10 things the Bible say about Anger

Written By DEXTER

Dexter is a pastor who enjoys reading and studying the Bible to inspire and empower others.

The Bible has quite a bit to say about anger. In the New Testament, Ephesians 4:26-27 says, “Be angry and do not sin; do not let the sun go down on your anger, and give no opportunity to the devil.”

This passage suggests that it is okay to feel anger, but it is important to not let it control you and to address it quickly before it causes harm.

What is anger in the Bible?

In the Bible, anger is typically seen as a negative emotion that can lead people to sin or act in unrighteous ways.

In Ephesians 4:26-27, for example, it says “Be angry and do not sin; do not let the sun go down on your anger, and give no opportunity to the devil.”

This passage suggests that anger in and of itself is not a sin, but it is important to avoid letting it control you and lead you to sin.

In other passages, such as Proverbs 14:29 and James 1:19-20, anger is described as something that can lead to foolish or harmful behavior if it is not properly managed.

Overall, the Bible encourages people to avoid anger and to instead act with love, forgiveness, and patience.

What does the bible say about Anger?
Anger doesn’t work the righteousness of God

What does the bible say about Anger?

The Bible has many passages that discuss anger and how to handle it in a healthy and constructive way. Here are five things the Bible says about anger:

1. Ephesians 4:26 says “be angry and do not sin” and to “let not the sun go down on your wrath.”

This suggests that it is okay to experience anger, but we should not let it control us or lead us to sin.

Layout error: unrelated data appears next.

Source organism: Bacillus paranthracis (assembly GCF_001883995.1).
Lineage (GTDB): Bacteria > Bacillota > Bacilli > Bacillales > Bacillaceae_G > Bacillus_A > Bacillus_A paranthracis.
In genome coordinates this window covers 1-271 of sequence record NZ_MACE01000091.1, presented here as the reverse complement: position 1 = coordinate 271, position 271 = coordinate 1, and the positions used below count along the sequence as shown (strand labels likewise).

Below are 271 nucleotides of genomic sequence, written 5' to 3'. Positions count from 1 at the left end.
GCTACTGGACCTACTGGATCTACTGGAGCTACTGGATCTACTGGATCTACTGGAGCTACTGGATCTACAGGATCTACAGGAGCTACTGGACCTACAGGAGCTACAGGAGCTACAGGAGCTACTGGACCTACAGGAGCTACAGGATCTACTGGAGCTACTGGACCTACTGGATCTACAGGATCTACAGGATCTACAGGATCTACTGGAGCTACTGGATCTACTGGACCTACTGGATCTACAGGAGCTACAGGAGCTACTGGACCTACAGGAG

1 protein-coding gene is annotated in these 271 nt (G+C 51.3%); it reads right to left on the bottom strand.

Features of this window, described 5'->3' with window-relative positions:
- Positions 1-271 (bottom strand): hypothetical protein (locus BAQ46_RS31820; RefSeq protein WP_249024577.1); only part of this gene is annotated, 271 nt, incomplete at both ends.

2. Proverbs 29:11 says “a fool gives full vent to his anger, but a wise man keeps himself under control.”

This passage encourages us to exercise self-control when we feel angry and to avoid acting impulsively or irrationally.

3. Colossians 3:8-9 says “put off all these: anger, wrath, malice, blasphemy, filthy language out of your mouth.”

This passage encourages us to let go of anger and other negative emotions and to speak in a way that is kind and respectful.

4. James 1:19-20 says “Let every person be quick to hear, slow to speak, slow to anger; for the anger of man does not produce the righteousness of God.”

This passage reminds us to listen carefully and thoughtfully before we speak, and to avoid getting angry too quickly.

5. Psalm 37:8 says “Refrain from anger, and forsake wrath! Fret not yourself; it tends only to evil.”

This passage encourages us to avoid anger altogether, as it can lead us down a destructive path. Instead, we should focus on letting go of our anger and finding peace in our hearts.

6. Matthew 5:22 says, “But I say to you that everyone who is angry with his brother will be liable to judgment.”

This passage shows that God takes our anger seriously and holds us accountable for how we handle it.

7. Romans 12:19 says, “Beloved, never avenge yourselves, but leave it to the wrath of God, for it is written, ‘Vengeance is mine, I will repay, says the Lord.”

This passage reminds us that revenge is not our responsibility, and we should trust God to handle it in His own time and way.

8. Proverbs 15:1 says, “A soft answer turns away wrath, but a harsh word stirs up anger.”

This passage suggests that our words and actions can either help diffuse anger or escalate it. We should strive to respond to anger with kindness and understanding.

9. James 1:19-20 says, “Know this, my beloved brothers: let every person be quick to hear, slow to speak, slow to anger; for the anger of man does not produce the righteousness of God.

” This passage reminds us to listen carefully and thoughtfully before we speak, and to avoid getting angry too quickly.

10. Proverbs 22:24-25 says, “Make no friendship with a man given to anger, nor go with a wrathful man, lest you learn his ways and entangle yourself in a snare.”

This passage warns us to avoid close relationships with people who are prone to anger, as their behavior can influence us and lead us into difficult or dangerous situations.

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What does the bible say about Anger?
Your anger can destroy everything, quickly.

7 Bible Verses about Anger

  1. Ephesians 4:26 – “Be angry and do not sin; do not let the sun go down on your anger.”
  2. Proverbs 29:11 – “A fool gives full vent to his anger, but a wise man keeps himself under control.”